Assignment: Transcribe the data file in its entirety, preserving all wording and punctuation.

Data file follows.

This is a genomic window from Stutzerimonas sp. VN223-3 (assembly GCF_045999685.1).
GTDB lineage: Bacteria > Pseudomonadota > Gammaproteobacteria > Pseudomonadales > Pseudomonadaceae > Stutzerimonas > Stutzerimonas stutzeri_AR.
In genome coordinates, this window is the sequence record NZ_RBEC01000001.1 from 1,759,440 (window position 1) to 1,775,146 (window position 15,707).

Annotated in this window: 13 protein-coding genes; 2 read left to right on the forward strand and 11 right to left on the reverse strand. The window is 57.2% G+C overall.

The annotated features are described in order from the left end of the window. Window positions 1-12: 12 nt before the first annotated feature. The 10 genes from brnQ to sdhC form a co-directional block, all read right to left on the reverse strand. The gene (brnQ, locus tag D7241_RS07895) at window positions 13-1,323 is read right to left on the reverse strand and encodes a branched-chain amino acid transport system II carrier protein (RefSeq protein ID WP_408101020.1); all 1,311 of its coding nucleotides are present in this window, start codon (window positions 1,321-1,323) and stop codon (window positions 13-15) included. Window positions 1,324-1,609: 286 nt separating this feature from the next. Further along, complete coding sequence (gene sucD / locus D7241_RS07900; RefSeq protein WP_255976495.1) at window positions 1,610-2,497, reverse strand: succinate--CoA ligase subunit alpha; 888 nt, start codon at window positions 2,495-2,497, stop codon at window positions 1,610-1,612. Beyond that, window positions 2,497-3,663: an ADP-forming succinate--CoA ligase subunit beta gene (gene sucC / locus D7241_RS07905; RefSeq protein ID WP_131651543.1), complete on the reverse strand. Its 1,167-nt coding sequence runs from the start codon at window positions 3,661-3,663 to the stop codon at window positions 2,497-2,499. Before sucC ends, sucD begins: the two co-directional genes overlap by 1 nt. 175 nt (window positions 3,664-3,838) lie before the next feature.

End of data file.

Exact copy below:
This is a genomic window from Stutzerimonas sp. VN223-3 (assembly GCF_045999685.1).
GTDB lineage: Bacteria > Pseudomonadota > Gammaproteobacteria > Pseudomonadales > Pseudomonadaceae > Stutzerimonas > Stutzerimonas stutzeri_AR.
In genome coordinates, this window is the sequence record NZ_RBEC01000001.1 from 1,759,440 (window position 1) to 1,775,146 (window position 15,707).

Annotated in this window: 13 protein-coding genes; 2 read left to right on the forward strand and 11 right to left on the reverse strand. The window is 57.2% G+C overall.

The annotated features are described in order from the left end of the window. Window positions 1-12: 12 nt before the first annotated feature. The 10 genes from brnQ to sdhC form a co-directional block, all read right to left on the reverse strand. The gene (brnQ, locus tag D7241_RS07895) at window positions 13-1,323 is read right to left on the reverse strand and encodes a branched-chain amino acid transport system II carrier protein (RefSeq protein ID WP_408101020.1); all 1,311 of its coding nucleotides are present in this window, start codon (window positions 1,321-1,323) and stop codon (window positions 13-15) included. Window positions 1,324-1,609: 286 nt separating this feature from the next. Further along, complete coding sequence (gene sucD / locus D7241_RS07900; RefSeq protein WP_255976495.1) at window positions 1,610-2,497, reverse strand: succinate--CoA ligase subunit alpha; 888 nt, start codon at window positions 2,495-2,497, stop codon at window positions 1,610-1,612. Beyond that, window positions 2,497-3,663: an ADP-forming succinate--CoA ligase subunit beta gene (gene sucC / locus D7241_RS07905; RefSeq protein ID WP_131651543.1), complete on the reverse strand. Its 1,167-nt coding sequence runs from the start codon at window positions 3,661-3,663 to the stop codon at window positions 2,497-2,499. Before sucC ends, sucD begins: the two co-directional genes overlap by 1 nt. 175 nt (window positions 3,664-3,838) lie before the next feature.